Most anyone who knows my taste in literature can tell you I like weird books. From David Mitchell’s Russian-nesting-narratives in Cloud Atlas, to Pynchon’s entropic psychosis in Gravity’s Rainbow, to Nabokov’s self-referential chimera Pale Fire, if it’s a book that’s sort of not a book at all, I’m probably into it. So when a friend lent me Mark Z. Danielewski’s House of Leaves in my senior year of undergrad, you can rest assured I was smitten.
Part horror story, part metafictional meditation on art and the self, and (if you ask me, at least) a significant part tragic love story, House of Leaves was a mesmerizing labyrinth of a book, as poetic as it was strange and affecting. Danielewski’s second novel (if you want to call it that), Only Revolutions, was every bit as experimental and ambitious, but threw itself in the opposite direction. Where House of Leaves folded in on itself compulsively with in-text reference passages, inset footnotes burrowing across multiple pages, and jarring typographical shenanigans, Only Revolutions expanded in every direction, stretching across the American countryside it barrels through, careening through world history with its carefully arranged historical events catalogued in the margins, and cartwheeling linguistically, with chaotic, ecstatic poetry taking the place of normal syntax. Beyond their conceptual ambition and well-crafted language, it’s worth noting that Danielewski’s novels are also stunningly put together (check the pictures I’ve included of Revolutions and The Familiar).
So now, with only two novels out (plus the ghost-story novella The Fifty-Year Sword) and most every rule of traditional novel-writing at least severely bent if not outright broken, what was Danielewski to do? Why, write a 27-volume epic about a girl who finds a kitten. Obviously.
Enter The Familiar Volume 1: One Rainy Day in May, released in May 2015, the first in a projected 27 volume series built around a series of nine thus-far loosely connected narratives spanning such locales as Los Angeles, Singapore, and Veracruz, Mexico. Ostensibly, The Familiar follows an epileptic 12-year old girl Xanther, the most endearing protagonist you’re likely to meet these days in contemporary literature, as she navigates middle school and eventually crosses paths, pretty dramatically too, with a near drowned kitten. Danielewski being who he is though, Xanther’s story is not so simple. Loosely woven into her narrative we find a junky called Jing Jing spinning a tale of desperation in Singapore, using a broken, often challenging English; an ambitious, brutally ruthless drug-dealer, Luther, tearing the world up in LA; and a pair of semi-mystic tech specialists on the run in Texas, hiding from someone who seems to be an old friend, though details are scarce. Along with Xanther’s narration of her own life, we also follow Astair and Anwar, her mother and step-father, as they try and manage parenthood, marriage, and their respective professional challenges.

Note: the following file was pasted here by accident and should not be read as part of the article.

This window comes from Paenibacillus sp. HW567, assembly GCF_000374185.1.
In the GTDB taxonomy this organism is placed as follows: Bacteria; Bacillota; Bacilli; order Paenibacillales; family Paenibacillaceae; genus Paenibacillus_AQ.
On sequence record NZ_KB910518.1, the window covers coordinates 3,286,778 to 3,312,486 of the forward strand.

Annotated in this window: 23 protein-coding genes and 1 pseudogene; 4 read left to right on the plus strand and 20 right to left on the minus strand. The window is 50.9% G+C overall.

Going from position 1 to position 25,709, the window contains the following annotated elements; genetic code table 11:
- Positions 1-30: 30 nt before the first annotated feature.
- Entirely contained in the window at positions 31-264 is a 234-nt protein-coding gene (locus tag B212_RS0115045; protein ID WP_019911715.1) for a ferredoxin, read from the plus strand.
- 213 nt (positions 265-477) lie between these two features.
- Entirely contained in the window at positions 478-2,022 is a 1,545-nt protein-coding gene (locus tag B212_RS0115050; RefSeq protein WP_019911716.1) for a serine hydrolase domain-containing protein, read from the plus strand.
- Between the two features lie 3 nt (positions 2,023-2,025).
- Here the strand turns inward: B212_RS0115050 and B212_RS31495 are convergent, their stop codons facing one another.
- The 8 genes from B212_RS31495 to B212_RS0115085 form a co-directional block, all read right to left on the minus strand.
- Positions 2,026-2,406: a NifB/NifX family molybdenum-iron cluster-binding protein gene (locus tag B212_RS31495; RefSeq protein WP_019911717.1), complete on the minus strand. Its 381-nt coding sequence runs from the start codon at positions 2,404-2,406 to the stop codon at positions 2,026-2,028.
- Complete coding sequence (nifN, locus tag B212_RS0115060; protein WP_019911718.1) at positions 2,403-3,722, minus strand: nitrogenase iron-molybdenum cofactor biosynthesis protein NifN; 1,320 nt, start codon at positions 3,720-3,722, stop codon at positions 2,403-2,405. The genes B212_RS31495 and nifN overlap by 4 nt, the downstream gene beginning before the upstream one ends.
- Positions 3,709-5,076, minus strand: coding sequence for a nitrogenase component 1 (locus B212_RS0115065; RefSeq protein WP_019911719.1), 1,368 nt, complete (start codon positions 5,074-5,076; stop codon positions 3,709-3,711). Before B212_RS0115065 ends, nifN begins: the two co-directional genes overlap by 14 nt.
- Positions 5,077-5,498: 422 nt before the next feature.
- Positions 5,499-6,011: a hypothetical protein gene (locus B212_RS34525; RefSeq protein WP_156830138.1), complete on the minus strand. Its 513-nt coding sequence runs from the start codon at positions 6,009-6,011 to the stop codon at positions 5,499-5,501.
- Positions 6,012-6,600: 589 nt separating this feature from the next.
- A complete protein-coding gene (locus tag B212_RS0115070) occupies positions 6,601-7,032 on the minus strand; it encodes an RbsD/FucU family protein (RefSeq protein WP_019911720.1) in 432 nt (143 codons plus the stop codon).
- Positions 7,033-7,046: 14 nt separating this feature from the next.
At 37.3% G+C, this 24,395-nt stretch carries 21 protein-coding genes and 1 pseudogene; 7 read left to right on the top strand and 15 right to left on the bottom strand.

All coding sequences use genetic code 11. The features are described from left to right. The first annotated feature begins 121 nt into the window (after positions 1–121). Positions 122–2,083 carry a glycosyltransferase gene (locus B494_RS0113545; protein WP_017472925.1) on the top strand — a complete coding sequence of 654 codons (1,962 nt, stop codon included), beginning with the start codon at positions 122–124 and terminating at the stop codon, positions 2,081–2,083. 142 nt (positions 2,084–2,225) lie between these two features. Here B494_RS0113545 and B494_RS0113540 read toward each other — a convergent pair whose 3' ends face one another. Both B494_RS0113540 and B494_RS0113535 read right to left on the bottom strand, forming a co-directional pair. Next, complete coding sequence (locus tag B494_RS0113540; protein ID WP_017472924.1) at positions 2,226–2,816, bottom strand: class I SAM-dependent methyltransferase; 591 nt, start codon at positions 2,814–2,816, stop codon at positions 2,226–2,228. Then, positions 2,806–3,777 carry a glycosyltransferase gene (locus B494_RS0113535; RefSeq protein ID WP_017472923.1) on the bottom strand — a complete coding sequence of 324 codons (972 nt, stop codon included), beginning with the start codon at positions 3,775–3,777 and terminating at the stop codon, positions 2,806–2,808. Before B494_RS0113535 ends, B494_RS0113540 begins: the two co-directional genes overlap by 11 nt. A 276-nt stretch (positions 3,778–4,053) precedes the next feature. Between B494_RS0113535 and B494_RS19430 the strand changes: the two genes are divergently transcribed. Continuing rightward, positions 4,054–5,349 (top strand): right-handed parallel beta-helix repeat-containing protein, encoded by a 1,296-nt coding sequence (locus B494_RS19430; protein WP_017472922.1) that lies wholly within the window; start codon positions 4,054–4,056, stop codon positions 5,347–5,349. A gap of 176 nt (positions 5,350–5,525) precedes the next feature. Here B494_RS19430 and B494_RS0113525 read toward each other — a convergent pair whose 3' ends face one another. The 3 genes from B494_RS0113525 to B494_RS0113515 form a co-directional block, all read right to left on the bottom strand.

This remarkable narrative complexity and conceptual ambition is of course also paired with a just downright gorgeous presentation on the page itself. Each character receives their own typeface, formatting, and idiosyncratic syntax (such as Astair’s incessant nested parenthetical thoughts or Anwar’s programming brackets, structuring his thought processes to mirror the nested routines and subroutines his coding work involves). While these may read gimmicky at first, by the end of the first volume, these quirks begin creating tone and personality for the words on the page. Simple, sans-serif blocks of text firmly placed in the center of the page with impressive blank margins slowly gives way to a terse, sparsely worded storyline, where tense silence and space seem to carry unspoken threat. Astair’s cascading parenthetical thoughts pull the reader along into her frantic, distracted, and over-stressed mind, while also giving reference to the abundant asides of the academic world she inhabits as a therapist-in-training. Regardless of how you might feel about them, these visual touches add quite a bit to the experience of reading, and help to rework the basic object of a novel into something aesthetically beautiful to hold and see.